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Buying a Digital Camera, Pt.2

May 20, 2008 - Dave Hecei
One of the first things to think about when buying a new camera is what do you want to shoot. Are you going to be shooting family snaps or are you into outdoor action/sports or nature? Maybe you want to do portraits or weddings. What you shoot does have some bearing on the type of camera to use.

There are essentially four types of digital cameras available. They can be broken down into: Ultra compact, point-and-shoot, bridge, and DSLR (Digital Single Lens Reflex).

Ultra Compact (UC): This type of camera has become very popular for the casual user, or even as a secondary camera for the true shutterbug. They are about the size of a deck of cards, sometime even smaller. Newer models now have huge LCD displays, 2.5 or 3 inches, usually taking up the entire back of the camera. The first generation of UCs didn’t have optical zoom capabilities, but today, most models can have a 3 to 5x optical zoom. Some, like the Casio Exilim EX-Z700 and Canon Powershot SD600, have lenses that collapse flat to the camera body. Others, like the Fuji Z100fd and Nikon S6, have optical zooms that do not extend out, the zooming is all internal.

Point-and-Shoot (PS): This is probably the most popular digital camera, making it more difficult to choose one. PS cameras can range in sizes, but are usually fairly compact and easy to carry. They also vary in the range and type of features that appeal to various users. Most of the film camera manufacturers have entry, mid, and advanced level models. For example, Canon has the A, S, and G series PS cameras. The A series cameras have basic features for the snap shooter, while the G series has many more pro-level features, like manual controls, optical viewfinder, a full feature hotshoe , and RAW capture.

Today’s PS cameras have large color LCD displays that act as the viewfinder. Most entry and mid-range PS cameras do not have an optical viewfinder, which is useful because LCDs are hard to see in the bright sun. If there is a viewfinder, usually it is an electronic type, similar to the view through a video camera. Of course, pro-level PS camera will have a true optical viewfinder, just like 35mm PS cameras.

Bridge: This is a hybrid of the DSLR design, but with point-and-shoot’s simplicity, so to speak. Bridge cameras are bigger and have a non-interchangeable lens, usually a large optical zoom lens in the 8-12x range (Olympus has a new model that has an 18x zoom range). Although the lens on a bridge camera is not removable, there usually are accessory lenses that can be added to allow for wide angle, telephoto, or macro shooting.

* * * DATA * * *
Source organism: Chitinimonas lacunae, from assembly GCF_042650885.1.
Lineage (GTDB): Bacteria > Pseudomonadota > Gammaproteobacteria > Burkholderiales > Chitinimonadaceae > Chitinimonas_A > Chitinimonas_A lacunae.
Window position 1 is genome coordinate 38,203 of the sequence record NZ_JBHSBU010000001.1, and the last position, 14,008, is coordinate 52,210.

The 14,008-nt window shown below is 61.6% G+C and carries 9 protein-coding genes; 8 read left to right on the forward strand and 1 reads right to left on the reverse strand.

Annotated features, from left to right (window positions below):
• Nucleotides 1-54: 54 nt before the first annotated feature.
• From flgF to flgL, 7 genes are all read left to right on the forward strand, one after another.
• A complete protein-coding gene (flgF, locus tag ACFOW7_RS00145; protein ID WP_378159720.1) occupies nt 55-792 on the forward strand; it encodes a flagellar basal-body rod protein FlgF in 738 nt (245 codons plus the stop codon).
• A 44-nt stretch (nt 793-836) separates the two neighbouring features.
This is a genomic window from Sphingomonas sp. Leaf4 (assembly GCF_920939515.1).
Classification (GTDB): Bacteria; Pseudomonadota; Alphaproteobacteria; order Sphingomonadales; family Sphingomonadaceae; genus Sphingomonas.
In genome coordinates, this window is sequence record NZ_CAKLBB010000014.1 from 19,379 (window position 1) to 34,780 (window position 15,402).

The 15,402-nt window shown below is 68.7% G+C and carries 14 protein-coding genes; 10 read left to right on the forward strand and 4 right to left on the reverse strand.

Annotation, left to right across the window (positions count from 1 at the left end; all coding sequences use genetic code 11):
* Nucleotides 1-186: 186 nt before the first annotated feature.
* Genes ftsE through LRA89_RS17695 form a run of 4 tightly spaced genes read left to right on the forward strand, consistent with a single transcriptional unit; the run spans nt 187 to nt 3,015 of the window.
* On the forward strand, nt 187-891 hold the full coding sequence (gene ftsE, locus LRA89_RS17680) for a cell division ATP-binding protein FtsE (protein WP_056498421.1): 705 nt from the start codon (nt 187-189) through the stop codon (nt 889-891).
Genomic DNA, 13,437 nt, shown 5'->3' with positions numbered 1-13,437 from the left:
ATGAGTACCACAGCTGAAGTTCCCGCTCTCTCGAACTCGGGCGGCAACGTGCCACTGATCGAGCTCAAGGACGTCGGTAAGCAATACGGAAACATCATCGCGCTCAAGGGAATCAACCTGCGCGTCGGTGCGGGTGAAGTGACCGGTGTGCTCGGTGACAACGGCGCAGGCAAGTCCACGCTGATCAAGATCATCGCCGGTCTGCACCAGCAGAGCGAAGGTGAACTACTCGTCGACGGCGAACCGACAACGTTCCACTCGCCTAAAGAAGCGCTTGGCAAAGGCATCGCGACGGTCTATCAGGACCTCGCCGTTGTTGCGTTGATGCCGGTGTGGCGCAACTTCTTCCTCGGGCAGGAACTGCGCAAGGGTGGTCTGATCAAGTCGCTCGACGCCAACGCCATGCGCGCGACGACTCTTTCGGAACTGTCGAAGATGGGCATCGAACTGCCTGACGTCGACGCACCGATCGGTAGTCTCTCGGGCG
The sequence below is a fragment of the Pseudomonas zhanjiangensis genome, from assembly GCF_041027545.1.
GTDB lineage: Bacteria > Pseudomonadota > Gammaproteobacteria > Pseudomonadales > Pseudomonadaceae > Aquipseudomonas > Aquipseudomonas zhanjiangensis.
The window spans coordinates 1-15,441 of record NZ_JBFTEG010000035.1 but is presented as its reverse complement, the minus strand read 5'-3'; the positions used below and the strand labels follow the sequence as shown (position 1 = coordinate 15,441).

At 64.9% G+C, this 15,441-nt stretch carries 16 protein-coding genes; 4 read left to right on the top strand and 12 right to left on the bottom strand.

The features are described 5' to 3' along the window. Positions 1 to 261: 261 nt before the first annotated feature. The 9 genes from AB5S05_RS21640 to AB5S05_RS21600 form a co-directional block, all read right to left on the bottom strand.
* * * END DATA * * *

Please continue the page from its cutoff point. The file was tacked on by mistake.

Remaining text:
Most of the bridge cameras are not true SLRs, but can have that feature. The majority have electronic viewfinders, like a video camera, along with the usual LCD display. True SLR bridge cameras do not have this problem. Having a true SLR viewfinder also makes it easier to use filters.

DSLR: The Digital Single Lens Reflex camera is for the ultimate control freak. It is also for the person who wants to learn the art of photography. That’s not to say that you can’t use one of the other classes of cameras to create striking images, but the DSLR will give you much more control and is far more expandable. The two things that set the DSLR aside is the ability to change lenses, and the ability to have full control of focusing and exposure.

DSLRs, when first introduced, where tens of thousands of dollars. Today, DSLRs start under $500 without a lens. Just as in PS cameras, DSLRs have entry, mid, and pro level models. Entry-level models, like the Canon EOS Digital Rebel XTi or the Nikon D40x, have most of the features that beginning and intermediate photographers need. The step up to a mid-level camera gets you bigger LCDs, faster focusing and frame rates, and slightly bigger Megapixels. The step up to the pro/advanced level camera, usually a big step in price too, will get you a camera with more pro level features.

Pros need a camera that shoots fast and is built tough. These cameras shoot several frames a second for several seconds, allowing the pro to ‘get the shot’. Pros also use their cameras every day, sometime in hostile conditions. These cameras are built with better seals from dust and moisture, and have stronger shutters and motors.


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